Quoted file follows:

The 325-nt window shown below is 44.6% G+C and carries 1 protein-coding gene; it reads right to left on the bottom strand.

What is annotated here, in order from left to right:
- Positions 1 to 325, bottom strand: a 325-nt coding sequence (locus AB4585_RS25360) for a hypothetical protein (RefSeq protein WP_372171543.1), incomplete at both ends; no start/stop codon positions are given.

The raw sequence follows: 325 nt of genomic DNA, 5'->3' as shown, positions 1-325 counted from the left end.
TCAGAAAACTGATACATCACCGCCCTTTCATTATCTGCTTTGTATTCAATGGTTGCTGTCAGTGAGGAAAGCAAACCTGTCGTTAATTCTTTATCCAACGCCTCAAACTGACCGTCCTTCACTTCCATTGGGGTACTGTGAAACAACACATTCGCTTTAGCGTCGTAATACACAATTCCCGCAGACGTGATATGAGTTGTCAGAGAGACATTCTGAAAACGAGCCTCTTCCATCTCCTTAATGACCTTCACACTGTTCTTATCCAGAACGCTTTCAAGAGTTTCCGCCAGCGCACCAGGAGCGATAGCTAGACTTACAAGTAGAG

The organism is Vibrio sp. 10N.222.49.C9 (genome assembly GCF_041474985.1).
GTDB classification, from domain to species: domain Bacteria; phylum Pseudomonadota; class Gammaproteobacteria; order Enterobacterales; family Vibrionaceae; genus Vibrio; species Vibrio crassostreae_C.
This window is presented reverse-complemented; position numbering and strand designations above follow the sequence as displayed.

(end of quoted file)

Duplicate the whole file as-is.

The 325-nt window shown below is 44.6% G+C and carries 1 protein-coding gene; it reads right to left on the bottom strand.

What is annotated here, in order from left to right:
- Positions 1 to 325, bottom strand: a 325-nt coding sequence (locus AB4585_RS25360) for a hypothetical protein (RefSeq protein WP_372171543.1), incomplete at both ends; no start/stop codon positions are given.

The raw sequence follows: 325 nt of genomic DNA, 5'->3' as shown, positions 1-325 counted from the left end.
TCAGAAAACTGATACATCACCGCCCTTTCATTATCTGCTTTGTATTCAATGGTTGCTGTCAGTGAGGAAAGCAAACCTGTCGTTAATTCTTTATCCAACGCCTCAAACTGACCGTCCTTCACTTCCATTGGGGTACTGTGAAACAACACATTCGCTTTAGCGTCGTAATACACAATTCCCGCAGACGTGATATGAGTTGTCAGAGAGACATTCTGAAAACGAGCCTCTTCCATCTCCTTAATGACCTTCACACTGTTCTTATCCAGAACGCTTTCAAGAGTTTCCGCCAGCGCACCAGGAGCGATAGCTAGACTTACAAGTAGAG

The organism is Vibrio sp. 10N.222.49.C9 (genome assembly GCF_041474985.1).
GTDB classification, from domain to species: domain Bacteria; phylum Pseudomonadota; class Gammaproteobacteria; order Enterobacterales; family Vibrionaceae; genus Vibrio; species Vibrio crassostreae_C.
This window is presented reverse-complemented; position numbering and strand designations above follow the sequence as displayed.